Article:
For a 110 mm length, as shown here, this heatsink profile from ABL has a thermal resistance of just under 1.5 degC/Watt with passive cooling.

I can supply heatsinks of this type which are pre-drilled.

The front of the box is a natural place for the 4-digit display to be mounted. 

It is also a good location for an LED to show when the load is active.   An LED (with its series resistor) has not been fitted here because this box includes a neon indicator.

Hot glue is a convenient way to retain the display unit in place, but any glue that can stick to plastic should be fine.

To improve the joint, I roughen both of the surfaces first.

Make sure the display is the right way up before glueing it into place!

Once the glue has set, the adapter plate can be pushed onto the protruding pins.

NB. As mentioned on the Display PCB page, I now recommend soldering the adapter plate directly to the pins of the display module. This provides a more reliable means of connecting to them.

Here's a set of labels that I'm about to apply to the various external components.

For UK use, the "supply" label should read "230V AC"

∗ ∗ ∗

The order in which I usually assemble the internal wiring for a Mk2 system is as follows. Two set of photos are provided for units in which the heatsinks are on opposite sides. Depending on the layout of the various components, many different configurations of wiring are possible, but they can all be approached in a similar way. In the accompanying photos, the two sequences are denoted Right and Left. So "W3-R' is wiring stage No 3 for the unit with the heatsink on its right hand side.

1. Add the two earthing cablesW1_LW1_R
2. Add the mains switch, leaving the "Line" cable unattachedW2_LW2_R
3. Complete the "Line" wiringW3_L W3_R
4. Add the neon, leaving the switched-line cable unattachedW4_LW4_R
5. Complete the switched-line wiring, which may pass through CT2W5_LW5_R
6. Add the low voltage cables and the neutral for the override switchW6_L W6_R
7. Retain any loose cable to the sides of the enclosureW7_LW7_R

(stage 4 is no longer needed as the neon has been replaced by an LED assembly)

∗ ∗ ∗

For this pre-built system, the same sequence as above has been followed.

With the layout of this box, the fixed internal wiring is probably as compact as is possible.

Although a second CT has not been fitted, sufficient slack has been left in the switched-line wiring so that this could be done later.

With a different layout for the external components, the fixed internal wiring can look very different but the internal connections are exactly the same.

As with the above unit, sufficient slack has been left in the switched-line wiring so that CT2 can be added later.

Here is the same box in its finished state.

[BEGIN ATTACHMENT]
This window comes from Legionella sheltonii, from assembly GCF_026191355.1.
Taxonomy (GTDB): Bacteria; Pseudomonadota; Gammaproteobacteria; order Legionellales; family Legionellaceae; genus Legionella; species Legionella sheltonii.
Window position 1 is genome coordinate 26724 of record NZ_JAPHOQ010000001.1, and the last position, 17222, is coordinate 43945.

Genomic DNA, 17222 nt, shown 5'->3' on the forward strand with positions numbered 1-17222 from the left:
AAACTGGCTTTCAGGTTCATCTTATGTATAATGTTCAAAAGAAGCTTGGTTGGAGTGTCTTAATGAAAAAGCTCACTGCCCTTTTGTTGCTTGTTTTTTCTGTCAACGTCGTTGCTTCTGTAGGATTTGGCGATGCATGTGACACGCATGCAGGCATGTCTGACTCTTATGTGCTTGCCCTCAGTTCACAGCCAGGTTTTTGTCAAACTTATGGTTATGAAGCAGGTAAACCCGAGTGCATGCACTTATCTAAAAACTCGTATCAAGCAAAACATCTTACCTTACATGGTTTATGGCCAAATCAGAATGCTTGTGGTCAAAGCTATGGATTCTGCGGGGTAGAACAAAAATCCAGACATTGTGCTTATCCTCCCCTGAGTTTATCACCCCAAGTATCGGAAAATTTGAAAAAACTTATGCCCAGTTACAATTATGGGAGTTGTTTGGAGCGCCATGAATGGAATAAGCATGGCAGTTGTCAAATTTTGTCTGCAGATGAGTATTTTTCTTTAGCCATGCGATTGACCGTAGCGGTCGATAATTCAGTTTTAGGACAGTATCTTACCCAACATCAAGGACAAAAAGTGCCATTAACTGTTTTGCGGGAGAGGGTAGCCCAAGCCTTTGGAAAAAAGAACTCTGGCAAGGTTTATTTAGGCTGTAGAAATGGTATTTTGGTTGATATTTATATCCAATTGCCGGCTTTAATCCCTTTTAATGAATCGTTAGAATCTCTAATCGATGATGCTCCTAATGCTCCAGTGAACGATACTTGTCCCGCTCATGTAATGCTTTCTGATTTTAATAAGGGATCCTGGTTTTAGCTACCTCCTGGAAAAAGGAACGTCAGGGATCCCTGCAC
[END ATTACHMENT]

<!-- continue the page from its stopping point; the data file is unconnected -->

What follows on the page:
A clip-on CT has been fitted for test purposes. This allows the diverted power to be measured for datalogging via radio (this unit does not have a display).

Safety Warning:
To continue with this build sequence, access to 230V mains voltage is required. Please take great care, and do not undertake this activity unless you feel confident to do so.

Now that the Router is fully assembled, some additional tests can be performed.

Testing the 4-digit display.

With the ribbon cable for the display module plugged into the main board …

… just run the sketch 

[NB. When a file is downloaded from this website, it is automatically "opened" within a suitable editor or browser. To use a software sketch, the entire content of the displayed file should be copied and saved as a local file using the name that appears here. Because it has the suffix ".ino", that file will then be recognised as an Arduino source file by the Arduino IDE].

The demo_bothDisplays sketch needs to be configured for whichever version of the hardware it is running on. This involves a one-line change near the start of the code. If ICs 3 & 4 are in use, the line #define PIN_SAVING_HARDWARE needs to be included; otherwise, this line needs to be commented out (by adding "//" at the start of the line). Most sketches that use the 4-digit display need to be set up in a similar way.

The behaviour of this sketch is determined by the state of the boolean flag, EDD_isActive. When this flag is set to "true", numbers are displayed; otherwise, it's the idle pattern. EDD stands for Energy Diversion Detection which is only of relevance in the main Mk2 code but I've retained the same name in this test sketch.

Here, the sketch is in its counting mode. As posted, it starts to count up from 1234.

If the starting point is set to 65500, which is interpreted as 65.50 kWh, the display soon rolls over and starts again from 0.

This is because the maximum value of an unsigned int is 65535.

An alternative way of exercising the 4-digit display is to use segCheck_bothDisplays.ino. This sketch runs through each possible value in each location. Before gluing a display module into an enclosure, I run this sketch to make sure that none of its segments have failed. As with the previous sketch, the #define PIN_SAVING_HARDWARE line needs to be included or commented out depending on which version of the hardware is in use.

Testing the output board.

The primary purpose of the Router is to control the supply of mains power to the load. This switching operation is performed by the triac which forms part of the output board.